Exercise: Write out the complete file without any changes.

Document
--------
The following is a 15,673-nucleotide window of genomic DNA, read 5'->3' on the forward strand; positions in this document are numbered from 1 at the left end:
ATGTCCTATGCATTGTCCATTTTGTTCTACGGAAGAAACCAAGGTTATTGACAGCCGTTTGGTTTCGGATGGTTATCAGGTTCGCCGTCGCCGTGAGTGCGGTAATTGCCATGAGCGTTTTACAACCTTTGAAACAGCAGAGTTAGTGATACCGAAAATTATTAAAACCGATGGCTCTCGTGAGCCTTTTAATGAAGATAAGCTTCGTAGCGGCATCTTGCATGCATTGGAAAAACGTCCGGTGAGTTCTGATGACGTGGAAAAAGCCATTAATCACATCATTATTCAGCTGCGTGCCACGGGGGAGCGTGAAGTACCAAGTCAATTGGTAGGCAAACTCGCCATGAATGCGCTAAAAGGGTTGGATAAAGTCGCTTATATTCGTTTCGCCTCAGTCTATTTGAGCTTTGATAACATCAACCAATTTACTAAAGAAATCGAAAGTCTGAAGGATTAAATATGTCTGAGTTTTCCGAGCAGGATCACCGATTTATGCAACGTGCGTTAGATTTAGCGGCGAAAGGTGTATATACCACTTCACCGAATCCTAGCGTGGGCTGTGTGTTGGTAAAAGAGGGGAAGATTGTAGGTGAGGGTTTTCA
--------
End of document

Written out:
The following is a 15,673-nucleotide window of genomic DNA, read 5'->3' on the forward strand; positions in this document are numbered from 1 at the left end:
ATGTCCTATGCATTGTCCATTTTGTTCTACGGAAGAAACCAAGGTTATTGACAGCCGTTTGGTTTCGGATGGTTATCAGGTTCGCCGTCGCCGTGAGTGCGGTAATTGCCATGAGCGTTTTACAACCTTTGAAACAGCAGAGTTAGTGATACCGAAAATTATTAAAACCGATGGCTCTCGTGAGCCTTTTAATGAAGATAAGCTTCGTAGCGGCATCTTGCATGCATTGGAAAAACGTCCGGTGAGTTCTGATGACGTGGAAAAAGCCATTAATCACATCATTATTCAGCTGCGTGCCACGGGGGAGCGTGAAGTACCAAGTCAATTGGTAGGCAAACTCGCCATGAATGCGCTAAAAGGGTTGGATAAAGTCGCTTATATTCGTTTCGCCTCAGTCTATTTGAGCTTTGATAACATCAACCAATTTACTAAAGAAATCGAAAGTCTGAAGGATTAAATATGTCTGAGTTTTCCGAGCAGGATCACCGATTTATGCAACGTGCGTTAGATTTAGCGGCGAAAGGTGTATATACCACTTCACCGAATCCTAGCGTGGGCTGTGTGTTGGTAAAAGAGGGGAAGATTGTAGGTGAGGGTTTTCA